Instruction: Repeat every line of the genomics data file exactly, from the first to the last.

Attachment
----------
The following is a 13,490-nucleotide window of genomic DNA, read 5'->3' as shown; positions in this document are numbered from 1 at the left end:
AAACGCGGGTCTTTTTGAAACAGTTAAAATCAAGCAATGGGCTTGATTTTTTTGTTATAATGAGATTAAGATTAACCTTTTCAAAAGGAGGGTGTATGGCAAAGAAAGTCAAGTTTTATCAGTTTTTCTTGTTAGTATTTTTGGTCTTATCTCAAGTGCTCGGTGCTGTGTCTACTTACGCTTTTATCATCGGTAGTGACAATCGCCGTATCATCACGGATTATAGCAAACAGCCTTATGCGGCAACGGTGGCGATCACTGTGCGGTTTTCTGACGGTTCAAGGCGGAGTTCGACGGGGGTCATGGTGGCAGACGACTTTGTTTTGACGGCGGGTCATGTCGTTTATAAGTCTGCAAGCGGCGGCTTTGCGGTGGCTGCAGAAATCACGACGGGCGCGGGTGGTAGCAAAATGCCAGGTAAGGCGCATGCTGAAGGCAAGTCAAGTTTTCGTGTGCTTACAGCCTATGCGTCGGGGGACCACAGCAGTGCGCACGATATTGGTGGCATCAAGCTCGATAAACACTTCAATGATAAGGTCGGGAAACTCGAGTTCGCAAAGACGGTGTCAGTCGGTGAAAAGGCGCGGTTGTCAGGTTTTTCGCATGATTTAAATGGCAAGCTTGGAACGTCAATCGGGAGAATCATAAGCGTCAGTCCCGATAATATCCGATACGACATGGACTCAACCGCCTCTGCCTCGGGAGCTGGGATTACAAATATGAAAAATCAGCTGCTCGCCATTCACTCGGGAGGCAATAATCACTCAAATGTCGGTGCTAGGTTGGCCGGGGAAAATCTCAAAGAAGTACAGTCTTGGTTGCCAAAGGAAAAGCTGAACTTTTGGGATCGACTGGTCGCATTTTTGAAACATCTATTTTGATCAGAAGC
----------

The following is a 13,490-nucleotide window of genomic DNA, read 5'->3' as shown; positions in this document are numbered from 1 at the left end:
AAACGCGGGTCTTTTTGAAACAGTTAAAATCAAGCAATGGGCTTGATTTTTTTGTTATAATGAGATTAAGATTAACCTTTTCAAAAGGAGGGTGTATGGCAAAGAAAGTCAAGTTTTATCAGTTTTTCTTGTTAGTATTTTTGGTCTTATCTCAAGTGCTCGGTGCTGTGTCTACTTACGCTTTTATCATCGGTAGTGACAATCGCCGTATCATCACGGATTATAGCAAACAGCCTTATGCGGCAACGGTGGCGATCACTGTGCGGTTTTCTGACGGTTCAAGGCGGAGTTCGACGGGGGTCATGGTGGCAGACGACTTTGTTTTGACGGCGGGTCATGTCGTTTATAAGTCTGCAAGCGGCGGCTTTGCGGTGGCTGCAGAAATCACGACGGGCGCGGGTGGTAGCAAAATGCCAGGTAAGGCGCATGCTGAAGGCAAGTCAAGTTTTCGTGTGCTTACAGCCTATGCGTCGGGGGACCACAGCAGTGCGCACGATATTGGTGGCATCAAGCTCGATAAACACTTCAATGATAAGGTCGGGAAACTCGAGTTCGCAAAGACGGTGTCAGTCGGTGAAAAGGCGCGGTTGTCAGGTTTTTCGCATGATTTAAATGGCAAGCTTGGAACGTCAATCGGGAGAATCATAAGCGTCAGTCCCGATAATATCCGATACGACATGGACTCAACCGCCTCTGCCTCGGGAGCTGGGATTACAAATATGAAAAATCAGCTGCTCGCCATTCACTCGGGAGGCAATAATCACTCAAATGTCGGTGCTAGGTTGGCCGGGGAAAATCTCAAAGAAGTACAGTCTTGGTTGCCAAAGGAAAAGCTGAACTTTTGGGATCGACTGGTCGCATTTTTGAAACATCTATTTTGATCAGAAGC